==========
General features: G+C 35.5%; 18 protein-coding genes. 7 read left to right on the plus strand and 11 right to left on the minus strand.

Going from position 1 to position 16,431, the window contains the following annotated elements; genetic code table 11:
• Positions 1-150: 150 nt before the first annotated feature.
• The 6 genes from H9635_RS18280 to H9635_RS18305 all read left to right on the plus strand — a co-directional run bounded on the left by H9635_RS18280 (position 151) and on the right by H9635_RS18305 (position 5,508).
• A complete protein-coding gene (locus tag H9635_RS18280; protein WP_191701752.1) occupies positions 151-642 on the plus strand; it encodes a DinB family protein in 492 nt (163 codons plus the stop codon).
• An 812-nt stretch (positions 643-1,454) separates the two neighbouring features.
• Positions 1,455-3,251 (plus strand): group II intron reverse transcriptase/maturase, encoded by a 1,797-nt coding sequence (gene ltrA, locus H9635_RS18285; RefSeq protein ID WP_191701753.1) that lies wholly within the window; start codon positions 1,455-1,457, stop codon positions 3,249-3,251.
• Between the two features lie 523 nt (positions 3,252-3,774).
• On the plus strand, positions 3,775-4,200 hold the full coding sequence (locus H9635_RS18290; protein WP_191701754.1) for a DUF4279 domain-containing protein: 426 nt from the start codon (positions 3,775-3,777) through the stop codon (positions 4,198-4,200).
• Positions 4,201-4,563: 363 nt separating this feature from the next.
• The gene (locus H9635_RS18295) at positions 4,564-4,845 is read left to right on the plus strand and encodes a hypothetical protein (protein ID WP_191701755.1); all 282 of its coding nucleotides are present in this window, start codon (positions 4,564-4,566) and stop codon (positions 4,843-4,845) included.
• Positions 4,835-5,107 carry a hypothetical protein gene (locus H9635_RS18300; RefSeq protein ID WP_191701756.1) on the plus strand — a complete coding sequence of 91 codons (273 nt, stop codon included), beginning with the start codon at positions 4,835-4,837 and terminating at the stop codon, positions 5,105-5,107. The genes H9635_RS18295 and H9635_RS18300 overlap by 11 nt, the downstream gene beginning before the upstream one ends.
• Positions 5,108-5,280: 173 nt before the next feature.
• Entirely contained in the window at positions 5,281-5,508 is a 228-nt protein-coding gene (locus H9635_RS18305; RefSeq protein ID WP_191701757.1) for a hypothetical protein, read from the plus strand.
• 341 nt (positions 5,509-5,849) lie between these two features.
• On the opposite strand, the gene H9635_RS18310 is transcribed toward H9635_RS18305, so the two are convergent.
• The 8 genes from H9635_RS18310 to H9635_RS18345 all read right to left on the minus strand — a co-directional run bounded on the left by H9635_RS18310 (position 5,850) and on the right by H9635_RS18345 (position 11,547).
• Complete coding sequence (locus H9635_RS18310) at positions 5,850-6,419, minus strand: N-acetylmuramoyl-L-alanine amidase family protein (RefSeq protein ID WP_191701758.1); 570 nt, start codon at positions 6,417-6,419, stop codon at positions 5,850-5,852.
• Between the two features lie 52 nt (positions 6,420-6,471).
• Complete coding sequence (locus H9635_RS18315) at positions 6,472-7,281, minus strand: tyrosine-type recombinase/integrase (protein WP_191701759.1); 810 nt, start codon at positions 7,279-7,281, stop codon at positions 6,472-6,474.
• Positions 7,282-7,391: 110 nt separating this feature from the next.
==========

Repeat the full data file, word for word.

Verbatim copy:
General features: G+C 35.5%; 18 protein-coding genes. 7 read left to right on the plus strand and 11 right to left on the minus strand.

Going from position 1 to position 16,431, the window contains the following annotated elements; genetic code table 11:
• Positions 1-150: 150 nt before the first annotated feature.
• The 6 genes from H9635_RS18280 to H9635_RS18305 all read left to right on the plus strand — a co-directional run bounded on the left by H9635_RS18280 (position 151) and on the right by H9635_RS18305 (position 5,508).
• A complete protein-coding gene (locus tag H9635_RS18280; protein WP_191701752.1) occupies positions 151-642 on the plus strand; it encodes a DinB family protein in 492 nt (163 codons plus the stop codon).
• An 812-nt stretch (positions 643-1,454) separates the two neighbouring features.
• Positions 1,455-3,251 (plus strand): group II intron reverse transcriptase/maturase, encoded by a 1,797-nt coding sequence (gene ltrA, locus H9635_RS18285; RefSeq protein ID WP_191701753.1) that lies wholly within the window; start codon positions 1,455-1,457, stop codon positions 3,249-3,251.
• Between the two features lie 523 nt (positions 3,252-3,774).
• On the plus strand, positions 3,775-4,200 hold the full coding sequence (locus H9635_RS18290; protein WP_191701754.1) for a DUF4279 domain-containing protein: 426 nt from the start codon (positions 3,775-3,777) through the stop codon (positions 4,198-4,200).
• Positions 4,201-4,563: 363 nt separating this feature from the next.
• The gene (locus H9635_RS18295) at positions 4,564-4,845 is read left to right on the plus strand and encodes a hypothetical protein (protein ID WP_191701755.1); all 282 of its coding nucleotides are present in this window, start codon (positions 4,564-4,566) and stop codon (positions 4,843-4,845) included.
• Positions 4,835-5,107 carry a hypothetical protein gene (locus H9635_RS18300; RefSeq protein ID WP_191701756.1) on the plus strand — a complete coding sequence of 91 codons (273 nt, stop codon included), beginning with the start codon at positions 4,835-4,837 and terminating at the stop codon, positions 5,105-5,107. The genes H9635_RS18295 and H9635_RS18300 overlap by 11 nt, the downstream gene beginning before the upstream one ends.
• Positions 5,108-5,280: 173 nt before the next feature.
• Entirely contained in the window at positions 5,281-5,508 is a 228-nt protein-coding gene (locus H9635_RS18305; RefSeq protein ID WP_191701757.1) for a hypothetical protein, read from the plus strand.
• 341 nt (positions 5,509-5,849) lie between these two features.
• On the opposite strand, the gene H9635_RS18310 is transcribed toward H9635_RS18305, so the two are convergent.
• The 8 genes from H9635_RS18310 to H9635_RS18345 all read right to left on the minus strand — a co-directional run bounded on the left by H9635_RS18310 (position 5,850) and on the right by H9635_RS18345 (position 11,547).
• Complete coding sequence (locus H9635_RS18310) at positions 5,850-6,419, minus strand: N-acetylmuramoyl-L-alanine amidase family protein (RefSeq protein ID WP_191701758.1); 570 nt, start codon at positions 6,417-6,419, stop codon at positions 5,850-5,852.
• Between the two features lie 52 nt (positions 6,420-6,471).
• Complete coding sequence (locus H9635_RS18315) at positions 6,472-7,281, minus strand: tyrosine-type recombinase/integrase (protein WP_191701759.1); 810 nt, start codon at positions 7,279-7,281, stop codon at positions 6,472-6,474.
• Positions 7,282-7,391: 110 nt separating this feature from the next.